Didi grows, inDriver monetizes to compete with Uber, Bolt in Africa – TechCrunch


Africa’s on-demand transport space has evolved since the San Francisco-based rideshare company Uber first settled in South Africa in 2013, paving the way for its foray across the continent while radically transforming the entire taxi industry.

Almost a decade later, Africa’s taxi industry is now dominated by dozens of local and international on-demand transport hubs, the latest additions being global giants Didi Chuxing from China and inDriver from Russia.

Seeking to get ahead of its rivals, Chinese giant Didi is expanding across the continent, stepping up competition for market leaders Uber and Estonia-based Bolt. Evidence shows it is preparing to enter Nigeria, having started operations in South Africa in March and Egypt last month when the company posted a job offer for a driving center manager in Lagos – the same position he originally advertised for when entering South Africa and Egypt.

A key indicator of the imminent expansion of the company in Nigeria was hidden in the lines of responsibility of the head of the control center: “working with operations and the Didi team to support the successful launch. “

Didi did not respond to several requests for comment from TechCrunch on its expansion plans in Africa.

Screenshot of Didi’s application in Nigeria

Didi is one of the largest carpooling services in the world. However, unlike its global rivals Uber and Bolt, which years ago viewed Africa as a key market in their quest for global domination, the Chinese company has so far held off the continent.

Founded in 2012, Didi has around 600 million users in 17 countries in Africa, Asia, Latin America and Russia. The company also has more than 15 million active drivers per year.

In addition to launching other mobility platforms, Didi now owns minority stakes in other global platforms – US Lyft and Uber, Indonesia Grab, Egypt Careem and India Ola . He also acquired all of Brazil’s 99.

As Didi begins his foray into Africa, the Russian inDriver is strengthening its presence in the same markets, where it has recently started collecting commissions from drivers.

Unlike other taxi apps which have a one-sided billing structure, inDriver allows passengers to negotiate travel costs with drivers, making it popular among taxi users.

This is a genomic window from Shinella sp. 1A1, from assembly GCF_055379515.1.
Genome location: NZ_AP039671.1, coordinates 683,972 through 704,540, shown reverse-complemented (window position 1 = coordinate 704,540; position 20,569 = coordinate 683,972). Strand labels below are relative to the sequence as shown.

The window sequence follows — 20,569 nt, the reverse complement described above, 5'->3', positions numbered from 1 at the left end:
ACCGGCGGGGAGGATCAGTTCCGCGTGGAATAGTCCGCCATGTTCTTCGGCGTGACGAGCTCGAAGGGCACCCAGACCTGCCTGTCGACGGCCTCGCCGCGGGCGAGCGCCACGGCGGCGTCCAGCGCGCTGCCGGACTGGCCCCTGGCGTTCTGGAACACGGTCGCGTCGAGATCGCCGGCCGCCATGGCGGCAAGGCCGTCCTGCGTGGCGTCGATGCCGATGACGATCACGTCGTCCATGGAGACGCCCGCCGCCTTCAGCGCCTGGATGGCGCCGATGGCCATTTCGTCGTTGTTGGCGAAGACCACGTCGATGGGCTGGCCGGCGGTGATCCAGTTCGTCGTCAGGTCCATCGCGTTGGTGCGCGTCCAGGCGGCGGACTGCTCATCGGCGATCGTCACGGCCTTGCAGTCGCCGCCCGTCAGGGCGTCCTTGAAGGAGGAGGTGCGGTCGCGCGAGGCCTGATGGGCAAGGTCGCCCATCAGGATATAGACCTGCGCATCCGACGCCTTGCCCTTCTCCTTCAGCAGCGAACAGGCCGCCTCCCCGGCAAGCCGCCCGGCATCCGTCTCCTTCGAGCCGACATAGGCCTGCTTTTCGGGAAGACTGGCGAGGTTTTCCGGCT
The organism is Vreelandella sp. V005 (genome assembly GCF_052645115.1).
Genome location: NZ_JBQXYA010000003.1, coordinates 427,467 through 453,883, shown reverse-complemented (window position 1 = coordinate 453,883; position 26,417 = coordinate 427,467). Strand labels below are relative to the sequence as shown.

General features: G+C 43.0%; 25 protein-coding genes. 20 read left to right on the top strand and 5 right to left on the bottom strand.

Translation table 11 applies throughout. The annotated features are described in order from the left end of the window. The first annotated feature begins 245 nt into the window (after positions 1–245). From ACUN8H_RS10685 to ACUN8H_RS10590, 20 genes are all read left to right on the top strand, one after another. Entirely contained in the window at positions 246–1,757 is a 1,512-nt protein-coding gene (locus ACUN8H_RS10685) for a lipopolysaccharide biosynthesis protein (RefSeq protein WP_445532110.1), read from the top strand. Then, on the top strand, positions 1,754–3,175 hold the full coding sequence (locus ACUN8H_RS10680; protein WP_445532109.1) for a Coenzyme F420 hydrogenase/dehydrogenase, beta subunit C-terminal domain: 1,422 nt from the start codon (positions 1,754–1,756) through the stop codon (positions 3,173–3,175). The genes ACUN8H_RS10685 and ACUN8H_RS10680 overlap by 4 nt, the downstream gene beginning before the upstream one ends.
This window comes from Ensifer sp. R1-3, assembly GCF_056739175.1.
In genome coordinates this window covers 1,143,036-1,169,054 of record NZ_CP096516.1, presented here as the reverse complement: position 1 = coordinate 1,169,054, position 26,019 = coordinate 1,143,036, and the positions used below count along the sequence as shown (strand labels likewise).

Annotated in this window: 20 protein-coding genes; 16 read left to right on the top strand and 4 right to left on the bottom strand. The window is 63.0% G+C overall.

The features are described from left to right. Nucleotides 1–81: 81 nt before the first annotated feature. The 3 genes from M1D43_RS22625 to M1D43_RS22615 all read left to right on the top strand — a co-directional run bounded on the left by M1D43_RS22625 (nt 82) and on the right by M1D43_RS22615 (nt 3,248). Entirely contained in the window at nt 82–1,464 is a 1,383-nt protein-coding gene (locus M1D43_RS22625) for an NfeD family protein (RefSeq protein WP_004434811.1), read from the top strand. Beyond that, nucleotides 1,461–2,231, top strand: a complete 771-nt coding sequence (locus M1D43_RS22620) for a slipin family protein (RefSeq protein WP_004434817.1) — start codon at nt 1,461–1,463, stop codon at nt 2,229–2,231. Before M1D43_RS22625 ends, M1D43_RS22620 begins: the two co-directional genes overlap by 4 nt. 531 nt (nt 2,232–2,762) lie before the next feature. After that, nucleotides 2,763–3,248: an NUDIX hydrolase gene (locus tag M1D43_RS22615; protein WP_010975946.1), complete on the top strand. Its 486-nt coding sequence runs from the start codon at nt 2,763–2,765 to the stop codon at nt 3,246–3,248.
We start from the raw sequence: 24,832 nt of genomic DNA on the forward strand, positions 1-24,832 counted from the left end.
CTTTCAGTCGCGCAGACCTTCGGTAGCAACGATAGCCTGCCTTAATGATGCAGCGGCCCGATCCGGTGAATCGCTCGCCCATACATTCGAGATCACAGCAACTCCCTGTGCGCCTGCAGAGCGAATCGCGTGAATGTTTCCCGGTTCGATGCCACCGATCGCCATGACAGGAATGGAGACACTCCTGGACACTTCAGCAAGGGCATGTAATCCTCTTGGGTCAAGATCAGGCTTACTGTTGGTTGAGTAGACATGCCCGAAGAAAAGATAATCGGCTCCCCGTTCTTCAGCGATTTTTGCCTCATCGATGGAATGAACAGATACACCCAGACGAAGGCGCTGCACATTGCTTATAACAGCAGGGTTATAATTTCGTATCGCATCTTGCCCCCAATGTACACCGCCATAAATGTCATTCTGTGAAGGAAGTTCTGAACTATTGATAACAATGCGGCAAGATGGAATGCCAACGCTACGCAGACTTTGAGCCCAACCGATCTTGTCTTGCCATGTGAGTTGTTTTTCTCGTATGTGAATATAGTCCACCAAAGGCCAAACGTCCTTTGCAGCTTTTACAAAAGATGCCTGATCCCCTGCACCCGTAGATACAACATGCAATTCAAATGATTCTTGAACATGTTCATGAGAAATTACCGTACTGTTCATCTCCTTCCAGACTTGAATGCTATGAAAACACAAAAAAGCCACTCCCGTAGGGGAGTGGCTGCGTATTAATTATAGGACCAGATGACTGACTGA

Taxi drivers in Nairobi, the capital of Kenya, using inDriver, which rolled out its services to Africa in 2018, have received notifications in recent days from the company confirming the introduction of a 9.52% commission for each. journey made. The commission is lower than Didi’s 13%, although both are well below Uber’s 25% and Bolt’s 20%.

InDriver deduced that it was introducing a fee due to the increased demand for the service, but it was keen to keep the commission lower than its competitors. The app was launched about three years ago in several markets in Africa, including South Africa, Nigeria, Tanzania, Morocco and Botswana, with the promise of a commission-free first year. The company has only just introduced commissions in some of these markets, although the deductions are already in place in Nigeria and South Africa.

In a notification sent to drivers in Kenya, inDriver said that it “has become a notable event in the passenger transport market in Nairobi. Many people use it daily and their numbers are increasing. This major work requires significant costs. To cover these costs, we introduce payments for each order in the amount of 9.52%. In order for inDriver to remain profitable for both passengers and drivers, the amount of payments is lower than for others services, where payments can range from 15% to 30% of each order.

The new update comes as the company plans to expand into different markets, having already diversified into the messaging industry.

The company launched its delivery business in April last year, at the height of the pandemic, to meet demand for parcel delivery services. The messaging services listed on the app include auto, football and motorbike, and are available in over 16 countries. The company is now introducing freight services to different markets around the world.